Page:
The Ogilvy Sign

I first heard this story when I read Frank Chimero’s brilliant little book ‘The Shape of Design’. It’s now one of my favourites and I’ve told it to friends, family and a client or two. It’s a simple tale; a man helps another man through the beauty of words and an understanding of the human spirit.

The story is about a man called David Ogilvy. He was an advertising executive who was known as the father of modern advertising. In 1962, Time magazine described him as ‘the most sought after wizard in advertising today’. He’s rumoured to be the inspiration for Don Draper, the inscrutable anti-hero, in the popular TV series Mad Men.

One morning Ogilvy was walking to work in New York city. He was in tremendous spirits, the sun was shining, summer had nearly arrived and work was going fantastically well. He was on top of his game, the best ad man in America. As he was walking toward Madison Avenue, where he worked, he noticed a beggar slouched on the street. He was holding a paper cup with a few coins in it and he had a sign around his neck. The sign read…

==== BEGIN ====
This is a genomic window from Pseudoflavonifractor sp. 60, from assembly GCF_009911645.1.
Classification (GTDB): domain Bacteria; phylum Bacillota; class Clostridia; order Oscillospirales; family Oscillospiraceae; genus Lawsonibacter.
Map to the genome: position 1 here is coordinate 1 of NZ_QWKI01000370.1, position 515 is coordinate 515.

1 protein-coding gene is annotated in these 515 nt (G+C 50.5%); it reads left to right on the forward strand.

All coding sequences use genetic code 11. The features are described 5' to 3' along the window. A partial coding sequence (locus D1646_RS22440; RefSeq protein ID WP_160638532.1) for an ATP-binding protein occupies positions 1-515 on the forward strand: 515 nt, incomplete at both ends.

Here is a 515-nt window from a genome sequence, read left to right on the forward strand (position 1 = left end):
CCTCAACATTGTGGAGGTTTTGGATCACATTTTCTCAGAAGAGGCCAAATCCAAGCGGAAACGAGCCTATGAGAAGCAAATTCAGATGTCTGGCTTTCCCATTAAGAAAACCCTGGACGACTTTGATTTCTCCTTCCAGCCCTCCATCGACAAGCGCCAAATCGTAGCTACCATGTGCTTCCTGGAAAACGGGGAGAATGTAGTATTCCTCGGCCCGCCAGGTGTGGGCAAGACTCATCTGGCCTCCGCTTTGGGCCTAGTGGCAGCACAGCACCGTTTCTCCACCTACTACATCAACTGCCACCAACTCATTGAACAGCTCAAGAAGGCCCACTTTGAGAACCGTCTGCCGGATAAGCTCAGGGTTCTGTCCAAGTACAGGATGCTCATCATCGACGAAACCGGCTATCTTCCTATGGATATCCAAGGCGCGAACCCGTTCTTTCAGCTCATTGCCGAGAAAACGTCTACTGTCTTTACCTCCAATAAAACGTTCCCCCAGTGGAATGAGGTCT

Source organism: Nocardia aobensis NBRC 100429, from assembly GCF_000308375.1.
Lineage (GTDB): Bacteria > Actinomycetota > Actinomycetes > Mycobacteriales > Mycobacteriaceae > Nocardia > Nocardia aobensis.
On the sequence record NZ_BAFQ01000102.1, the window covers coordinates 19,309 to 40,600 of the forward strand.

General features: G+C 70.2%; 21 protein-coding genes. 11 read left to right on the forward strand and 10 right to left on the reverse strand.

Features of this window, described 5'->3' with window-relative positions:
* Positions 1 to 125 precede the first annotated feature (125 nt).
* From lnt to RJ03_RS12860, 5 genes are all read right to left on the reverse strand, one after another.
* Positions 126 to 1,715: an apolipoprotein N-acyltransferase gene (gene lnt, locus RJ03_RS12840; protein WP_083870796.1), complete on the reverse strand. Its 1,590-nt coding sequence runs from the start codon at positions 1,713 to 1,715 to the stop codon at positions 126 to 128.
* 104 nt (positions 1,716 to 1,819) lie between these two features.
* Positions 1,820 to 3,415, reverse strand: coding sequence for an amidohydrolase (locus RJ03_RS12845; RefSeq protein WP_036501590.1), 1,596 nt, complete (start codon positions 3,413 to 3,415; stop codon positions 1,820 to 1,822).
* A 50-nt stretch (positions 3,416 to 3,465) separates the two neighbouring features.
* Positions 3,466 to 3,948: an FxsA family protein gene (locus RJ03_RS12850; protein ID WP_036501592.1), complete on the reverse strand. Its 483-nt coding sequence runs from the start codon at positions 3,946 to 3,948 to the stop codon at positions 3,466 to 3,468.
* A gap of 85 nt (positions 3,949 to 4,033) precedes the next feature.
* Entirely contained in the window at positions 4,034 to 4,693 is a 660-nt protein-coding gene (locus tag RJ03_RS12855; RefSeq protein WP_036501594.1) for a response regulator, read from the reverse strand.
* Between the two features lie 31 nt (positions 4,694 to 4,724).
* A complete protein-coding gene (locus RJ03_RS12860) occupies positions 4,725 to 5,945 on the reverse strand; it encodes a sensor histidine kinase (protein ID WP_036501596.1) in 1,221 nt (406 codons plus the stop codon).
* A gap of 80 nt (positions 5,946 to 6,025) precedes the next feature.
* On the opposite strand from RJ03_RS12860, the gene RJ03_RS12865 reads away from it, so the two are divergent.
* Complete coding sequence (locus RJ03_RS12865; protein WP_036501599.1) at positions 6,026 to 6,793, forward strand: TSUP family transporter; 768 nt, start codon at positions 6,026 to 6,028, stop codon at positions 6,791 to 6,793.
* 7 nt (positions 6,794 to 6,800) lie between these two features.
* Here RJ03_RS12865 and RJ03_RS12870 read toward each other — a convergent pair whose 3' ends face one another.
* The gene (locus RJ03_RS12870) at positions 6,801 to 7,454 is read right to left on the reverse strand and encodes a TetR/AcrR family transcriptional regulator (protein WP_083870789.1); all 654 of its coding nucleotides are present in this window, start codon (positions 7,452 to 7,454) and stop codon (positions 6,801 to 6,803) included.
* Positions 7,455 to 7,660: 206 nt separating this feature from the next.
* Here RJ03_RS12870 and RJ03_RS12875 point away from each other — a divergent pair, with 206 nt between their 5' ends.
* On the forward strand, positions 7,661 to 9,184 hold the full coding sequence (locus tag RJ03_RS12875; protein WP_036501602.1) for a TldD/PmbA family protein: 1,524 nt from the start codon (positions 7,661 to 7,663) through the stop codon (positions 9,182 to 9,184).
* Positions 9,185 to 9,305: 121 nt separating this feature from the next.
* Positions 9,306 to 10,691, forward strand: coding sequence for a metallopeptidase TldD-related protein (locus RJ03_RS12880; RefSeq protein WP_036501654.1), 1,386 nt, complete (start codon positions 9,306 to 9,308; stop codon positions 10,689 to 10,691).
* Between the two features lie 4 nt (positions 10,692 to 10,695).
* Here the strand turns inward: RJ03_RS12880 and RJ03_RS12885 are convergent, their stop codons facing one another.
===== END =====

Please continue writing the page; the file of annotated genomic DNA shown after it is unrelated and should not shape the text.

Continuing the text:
I am blind

As he was in good spirits he decided he would help the man. He approached him, dropped a couple of coins in his cup, told him what he did for a living and asked the man if he could write a few words on his sign. The man agreed and Ogilvy went on his way.

Later that day as Ogilvy walked home the same way he noticed the man again. He approached him once more and asked how his day had gone. The man was smiling from ear to ear and his cup was overflowing with coins. He told him it wasn’t the first time his cup had been filled that day, thanked him profusely and asked him what he had written on the sign. He had written…

It is Spring and I am blind

I love that story for a few reasons:

1. On a human level, it shows just how kind we can be to each when we have the inclination.
2. It showed Ogilvy’s genius in manipulating the mass market.
3. It shows the power of adding meaning and context to a message. By adding a story to the simple message the man had written, Ogilvy was able to induce empathy from the passers-by, who otherwise would’ve ignored the man.

And in essence Graphic Design can do the same thing. Graphic design can add meaning and context to your message and to your brand. And like that too, it can induce a feeling; happiness, sadness, revulsion. Or empathy just like Ogilvy’s sign. Whatever the feeling an impression has been made. When you feel you remember and when you remember you can take action and that’s the ultimate goal of any message.


You can download Frank Chimero’s book ‘The Shape of Design’ here for free:

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